- The delegation, representing Ukraine’s civil, academic, cultural and political communities is led by Ukrainian legislator Lesia Vasylenko.
- The delegation is scheduled to hold meetings with several stakeholders.
Bilateral ties between Kenya and Ukraine is set to be bolstered as the Ukrainian delegation begins a five-day tour of Kenya.
The delegation, which started its tour on Monday, seeks to increase agricultural trade between the two countries which could reduce the high cost of living.
The delegation, representing Ukraine’s civil, academic, cultural and political communities is led by Ukrainian legislator Lesia Vasylenko.
"One of our aims here in Kenya is to not only discuss how we can export grains to Kenya but to also partner with Kenya to ensure it has the technology required to feed its people and tackle the high cost of living," Vasylenko said at a press briefing at Radisson Blue Hotel in Nairobi.
The delegation is scheduled to hold meetings with several stakeholders.
Already, the team has met Kenya Invest and the Kenya National Chamber of Commerce as well as leading businesspeople, to discuss Agri-tech and the use of drones and AI for farming that can help the country be food secure.
"I want Kenyans to know that despite facing a daily storm of missiles and bombs raining on our schools, businesses and farms, Ukraine is doing everything it can to continue to export or donate grain to Africa," the legislator said.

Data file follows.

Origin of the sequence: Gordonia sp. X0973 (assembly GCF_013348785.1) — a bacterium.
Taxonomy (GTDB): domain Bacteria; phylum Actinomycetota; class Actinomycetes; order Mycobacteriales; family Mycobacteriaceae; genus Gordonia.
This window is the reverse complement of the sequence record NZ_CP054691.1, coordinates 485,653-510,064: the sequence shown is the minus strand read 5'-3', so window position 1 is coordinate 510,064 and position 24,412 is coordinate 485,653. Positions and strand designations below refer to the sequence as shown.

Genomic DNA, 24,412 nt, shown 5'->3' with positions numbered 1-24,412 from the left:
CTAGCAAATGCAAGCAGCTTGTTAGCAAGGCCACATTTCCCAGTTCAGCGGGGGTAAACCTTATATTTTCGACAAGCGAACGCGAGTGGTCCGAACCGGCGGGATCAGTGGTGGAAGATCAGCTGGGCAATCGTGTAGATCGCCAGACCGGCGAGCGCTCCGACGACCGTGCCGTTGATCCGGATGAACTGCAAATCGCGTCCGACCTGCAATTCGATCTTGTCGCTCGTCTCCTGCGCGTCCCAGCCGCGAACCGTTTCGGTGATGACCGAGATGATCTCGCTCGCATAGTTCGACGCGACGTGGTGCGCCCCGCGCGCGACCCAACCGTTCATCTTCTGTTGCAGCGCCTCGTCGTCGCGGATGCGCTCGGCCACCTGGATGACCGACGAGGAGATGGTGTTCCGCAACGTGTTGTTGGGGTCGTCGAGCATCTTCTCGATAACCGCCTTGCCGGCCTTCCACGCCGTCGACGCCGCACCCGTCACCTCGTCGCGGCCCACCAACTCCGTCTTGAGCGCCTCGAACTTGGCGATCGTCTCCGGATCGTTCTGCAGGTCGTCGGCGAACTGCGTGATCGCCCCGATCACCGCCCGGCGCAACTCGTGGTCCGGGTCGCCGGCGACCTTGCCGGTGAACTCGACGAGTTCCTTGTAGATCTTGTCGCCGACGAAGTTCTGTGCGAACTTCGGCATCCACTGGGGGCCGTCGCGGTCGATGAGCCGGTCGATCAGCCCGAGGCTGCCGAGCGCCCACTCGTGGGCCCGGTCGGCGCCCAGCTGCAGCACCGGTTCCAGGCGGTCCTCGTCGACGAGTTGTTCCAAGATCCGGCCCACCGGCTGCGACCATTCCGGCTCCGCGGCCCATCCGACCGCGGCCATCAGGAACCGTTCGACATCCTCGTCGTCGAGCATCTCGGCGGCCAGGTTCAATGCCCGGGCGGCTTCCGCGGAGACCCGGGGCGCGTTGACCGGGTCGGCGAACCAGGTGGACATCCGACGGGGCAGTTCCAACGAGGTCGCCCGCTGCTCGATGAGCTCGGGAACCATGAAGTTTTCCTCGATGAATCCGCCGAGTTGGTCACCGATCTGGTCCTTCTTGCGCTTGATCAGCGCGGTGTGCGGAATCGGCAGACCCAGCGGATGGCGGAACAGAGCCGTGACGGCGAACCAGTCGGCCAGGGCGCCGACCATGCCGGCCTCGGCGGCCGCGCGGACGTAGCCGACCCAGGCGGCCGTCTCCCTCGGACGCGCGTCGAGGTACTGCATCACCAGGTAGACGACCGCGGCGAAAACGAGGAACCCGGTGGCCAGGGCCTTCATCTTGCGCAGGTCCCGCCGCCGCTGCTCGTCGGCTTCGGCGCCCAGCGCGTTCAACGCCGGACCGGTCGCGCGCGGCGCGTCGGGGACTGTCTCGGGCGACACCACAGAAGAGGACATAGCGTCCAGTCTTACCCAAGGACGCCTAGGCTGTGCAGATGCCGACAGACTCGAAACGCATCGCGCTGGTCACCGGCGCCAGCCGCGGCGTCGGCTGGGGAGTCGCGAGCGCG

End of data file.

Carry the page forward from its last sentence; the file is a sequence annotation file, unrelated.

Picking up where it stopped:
Ukraine has for two years been under an invasion by Russia.
Vasylenko said the invasion has led to hindered export of products, especially grain from Ukraine, thus the high cost of living, globally.
Ukraine is among the top five exporters of grains in the world.
Speaking at the press conference, Oleksandr Khomiak, a former lawyer specializing in private equity and international corporate law who is part of the delegation, stated they believe Kenya will benefit from Ukraine’s expertise.
The lawyer said the country will reap heavily from Ukraine's expertise in e-health, digital governance, agricultural technology, drone technology, nuclear energy, defence and security, and infrastructure development.
“We see Kenya as a gateway to Africa, and we believe that Ukraine can be Kenya’s port for Europe. From drones to special economic zones, Kenya and Ukraine are countries that can do business with each other,” Khomiak said.
The Maidan of Foreign Affairs board chairman Oleh Belokolos said Kenya and Ukraine have many interests in common adding that they stand to benefit from many of the same opportunities.
“In an age where great powers act with impunity, abuse their power and seek to enforce their ways of life on others–smaller democracies like Kenya and Ukraine must stand up for each other sovereignty–be it political, economic or military,” Belokolos said.
Ukrainian Institute programme manager Anastasiia Kapranova averred that politics is about people which is steered by culture hopeful that the culture between Kenya and Ukraine will strengthen their relations.
“I have already experienced the vitality of Kenya’s culture, the vibrancy of your creative industries, and your commitment to protecting and promoting your unique heritage,” Kapranova said.
The delegation is in Nairobi from February 5 to 10.
Already, the delegation has met National Assembly Speaker Moses Wetang'ula to deliberate on the best ways that the Parliaments of Kenya and Ukraine can work together with Vasylenko saying that their country regards Kenya as a crucial partner in the African continent.